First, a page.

Ulrike Heberlein performed her undergraduate studies in Biochemistry in her native Chile. After moving to the USA in 1982, she attended graduate school at the University of California at Berkeley, where she worked with Dr. Robert Tjian on the transcriptional regulation of Alcohol dehydrogenase in Drosophila.
After receiving her Ph. D. in 1987, she moved to the laboratory of Dr. Gerry Rubin for postdoctoral training. In the Rubin laboratory, Ulrike worked on several projects related to retinal development in Drosophila. Her most significant contribution to the field was the discovery that the progression of retinal differentiation relied on hedgehog and decapentaplegic, two secreted proteins that have been shown to play crucial roles in many developmental processes in flies and vertebrates.
Ulrike began her independent career in 1993 at the University of California at San Francisco, where she pioneered the use of Drosophila as a model system to study how drugs of abuse, such as ethanol, cocaine and nicotine, affect nervous system function and behavior. These studies have shown that behaviors induced by acute or chronic drug exposure are surprisingly similar in flies and mammals, and that many of the neurotransmitter and second messenger systems that mediate these behaviors are also conserved.
For her innovative work she received the Presidential Early Career Award and the McKnight Investigator Award. More recently, her laboratory has begun studying the role of genes, originally identified in Drosophila, in rodent models of drug addiction. This is the first step in the validation of these genes in a mammalian system, which, if successful, should provide valuable candidate genes for the development of therapies for addiction and for the diagnosis of genetic risk factors.
Ulrike Heberlein is now a Professor in the Department of Anatomy at University of California at San Francisco.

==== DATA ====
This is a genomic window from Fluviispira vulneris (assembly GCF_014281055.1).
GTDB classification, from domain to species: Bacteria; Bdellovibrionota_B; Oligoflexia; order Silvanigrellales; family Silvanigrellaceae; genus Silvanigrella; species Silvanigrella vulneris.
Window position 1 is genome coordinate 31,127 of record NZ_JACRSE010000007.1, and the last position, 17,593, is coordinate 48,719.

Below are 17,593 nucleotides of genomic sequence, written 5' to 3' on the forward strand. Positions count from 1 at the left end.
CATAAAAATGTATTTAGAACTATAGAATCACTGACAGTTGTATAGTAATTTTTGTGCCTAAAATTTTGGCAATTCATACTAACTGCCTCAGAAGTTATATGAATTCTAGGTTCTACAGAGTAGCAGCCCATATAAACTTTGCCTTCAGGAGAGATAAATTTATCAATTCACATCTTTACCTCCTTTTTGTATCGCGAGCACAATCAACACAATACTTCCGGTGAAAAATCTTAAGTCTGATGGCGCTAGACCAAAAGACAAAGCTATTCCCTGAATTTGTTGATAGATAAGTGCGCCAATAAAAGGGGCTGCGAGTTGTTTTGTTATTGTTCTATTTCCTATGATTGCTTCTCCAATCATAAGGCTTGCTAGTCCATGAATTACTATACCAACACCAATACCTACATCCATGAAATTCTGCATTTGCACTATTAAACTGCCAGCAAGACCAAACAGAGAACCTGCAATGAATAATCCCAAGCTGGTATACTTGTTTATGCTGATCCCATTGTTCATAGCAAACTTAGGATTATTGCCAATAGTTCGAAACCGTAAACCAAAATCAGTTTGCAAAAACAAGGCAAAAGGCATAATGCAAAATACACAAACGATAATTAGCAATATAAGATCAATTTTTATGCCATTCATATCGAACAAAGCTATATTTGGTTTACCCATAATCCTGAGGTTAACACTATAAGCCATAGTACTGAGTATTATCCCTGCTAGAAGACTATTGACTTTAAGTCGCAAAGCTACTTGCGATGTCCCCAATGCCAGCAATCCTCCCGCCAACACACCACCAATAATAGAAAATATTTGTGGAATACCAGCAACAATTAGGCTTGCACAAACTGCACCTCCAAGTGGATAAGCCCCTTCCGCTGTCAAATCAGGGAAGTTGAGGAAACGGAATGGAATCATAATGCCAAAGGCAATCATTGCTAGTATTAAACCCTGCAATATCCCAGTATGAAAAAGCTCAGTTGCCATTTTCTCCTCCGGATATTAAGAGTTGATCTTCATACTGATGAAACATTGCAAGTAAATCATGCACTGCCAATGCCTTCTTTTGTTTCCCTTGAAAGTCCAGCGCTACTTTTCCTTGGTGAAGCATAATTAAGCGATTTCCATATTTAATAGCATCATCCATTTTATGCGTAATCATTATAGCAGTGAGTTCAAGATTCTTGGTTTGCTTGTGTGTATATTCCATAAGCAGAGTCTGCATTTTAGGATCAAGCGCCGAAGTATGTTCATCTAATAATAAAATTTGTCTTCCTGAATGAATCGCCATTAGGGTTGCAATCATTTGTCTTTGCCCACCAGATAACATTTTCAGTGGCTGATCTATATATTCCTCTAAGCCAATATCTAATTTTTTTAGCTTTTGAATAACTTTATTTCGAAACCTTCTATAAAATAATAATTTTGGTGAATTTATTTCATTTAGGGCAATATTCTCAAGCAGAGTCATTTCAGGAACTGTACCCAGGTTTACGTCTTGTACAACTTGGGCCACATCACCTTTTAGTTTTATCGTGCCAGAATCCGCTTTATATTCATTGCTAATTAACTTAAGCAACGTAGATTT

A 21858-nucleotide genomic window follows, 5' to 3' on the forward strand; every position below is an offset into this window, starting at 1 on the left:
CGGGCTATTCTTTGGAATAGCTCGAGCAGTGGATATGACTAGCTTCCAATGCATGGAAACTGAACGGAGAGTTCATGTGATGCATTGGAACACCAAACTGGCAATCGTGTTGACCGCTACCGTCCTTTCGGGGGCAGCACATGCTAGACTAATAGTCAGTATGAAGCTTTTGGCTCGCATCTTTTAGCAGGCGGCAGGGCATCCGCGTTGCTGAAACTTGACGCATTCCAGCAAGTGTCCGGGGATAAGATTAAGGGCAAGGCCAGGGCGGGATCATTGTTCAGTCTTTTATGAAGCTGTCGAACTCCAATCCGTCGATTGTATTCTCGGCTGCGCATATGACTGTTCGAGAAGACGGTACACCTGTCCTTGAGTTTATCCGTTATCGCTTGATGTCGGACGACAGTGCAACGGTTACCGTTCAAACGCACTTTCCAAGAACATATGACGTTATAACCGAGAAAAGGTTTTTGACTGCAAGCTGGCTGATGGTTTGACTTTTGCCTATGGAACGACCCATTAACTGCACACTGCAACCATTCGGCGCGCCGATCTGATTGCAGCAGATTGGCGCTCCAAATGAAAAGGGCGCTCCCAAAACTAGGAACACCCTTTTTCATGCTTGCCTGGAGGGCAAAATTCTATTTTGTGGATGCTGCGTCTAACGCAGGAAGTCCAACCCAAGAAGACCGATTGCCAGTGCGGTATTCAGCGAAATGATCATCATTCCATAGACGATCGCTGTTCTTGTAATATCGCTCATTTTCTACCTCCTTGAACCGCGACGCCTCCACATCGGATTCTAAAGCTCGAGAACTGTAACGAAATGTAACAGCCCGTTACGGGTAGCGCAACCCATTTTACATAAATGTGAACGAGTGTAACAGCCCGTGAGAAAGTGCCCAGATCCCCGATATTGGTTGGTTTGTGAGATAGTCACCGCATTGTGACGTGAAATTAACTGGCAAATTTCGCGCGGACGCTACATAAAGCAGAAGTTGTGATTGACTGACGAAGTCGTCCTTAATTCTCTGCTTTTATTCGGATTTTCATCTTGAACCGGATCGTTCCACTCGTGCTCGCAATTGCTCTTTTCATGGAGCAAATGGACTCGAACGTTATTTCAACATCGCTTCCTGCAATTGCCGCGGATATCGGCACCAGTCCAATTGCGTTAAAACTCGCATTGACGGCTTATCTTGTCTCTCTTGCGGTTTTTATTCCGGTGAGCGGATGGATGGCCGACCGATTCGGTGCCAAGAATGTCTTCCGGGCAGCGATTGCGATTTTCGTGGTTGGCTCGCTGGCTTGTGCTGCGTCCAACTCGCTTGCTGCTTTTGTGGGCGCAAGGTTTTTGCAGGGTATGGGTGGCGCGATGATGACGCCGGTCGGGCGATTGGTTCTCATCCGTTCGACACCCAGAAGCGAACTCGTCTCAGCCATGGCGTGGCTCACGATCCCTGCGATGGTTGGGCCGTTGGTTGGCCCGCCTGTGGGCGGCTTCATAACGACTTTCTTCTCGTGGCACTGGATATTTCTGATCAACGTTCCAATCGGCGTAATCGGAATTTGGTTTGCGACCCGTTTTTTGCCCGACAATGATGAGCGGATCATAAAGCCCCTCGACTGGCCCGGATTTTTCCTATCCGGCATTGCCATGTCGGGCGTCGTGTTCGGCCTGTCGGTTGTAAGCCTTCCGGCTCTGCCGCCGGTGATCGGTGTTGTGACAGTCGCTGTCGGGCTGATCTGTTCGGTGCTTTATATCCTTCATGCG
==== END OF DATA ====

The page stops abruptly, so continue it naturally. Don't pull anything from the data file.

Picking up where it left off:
Drugs, flies and videotape: What can fruit flies teach us about drug addiction?
Drug addiction is a chronic and relapsing mental illness characterized by compulsive drug use despite serious negative consequences. The cost to society is enormous, yet few treatment strategies exist and those that are available have so far met with very limited success. There is strong evidence from family, twin, and adoption studies, that genetic as well as environmental factors contribute to the risk for drug addiction. It is also well established that multiple genetic loci contribute to this risk and that the constellation of loci involved differs among affected individuals, making identification of specific "addiction genes" a difficult endeavor.
These complexities, together with the high cost of human studies, have led to the development of animal models. Most prominently, rodent models have been used extensively to study how drugs of abuse exert their acute, chronic, and addictive effects. In the last decade, the invertebrate model organisms Drosophila melanogaster and C. elegans – highly accessible to genetic, molecular and behavioral analyses - have been advanced as powerful new animal models to study how abused drugs function in the nervous system to affect behavior. It is becoming increasingly clear that the behaviors induced by acute and chronic drug administration are remarkably similar in invertebrates and mammals, and that at least some of the underlying molecular and neurochemical mechanisms are also conserved.
The use of completely unbiased genetic screens - aided by the ease, quickness, and low expense of invertebrate studies – has led to the identification of novel genes regulating drug-related behaviors. The next phase is to validate these candidate genes, and the signaling pathways and biological processes in which they function, in mammalian model systems and humans. Drug addiction is still not broadly acknowledged as a disease and the associated stigma has hampered the advancement of scientific approaches to treatment. Research on the mechanisms by which abused drugs affect nervous system function and identification of the genetic risk factors should provide novel therapeutic targets and, hopefully, an effective treatment for drug addiction in the near future.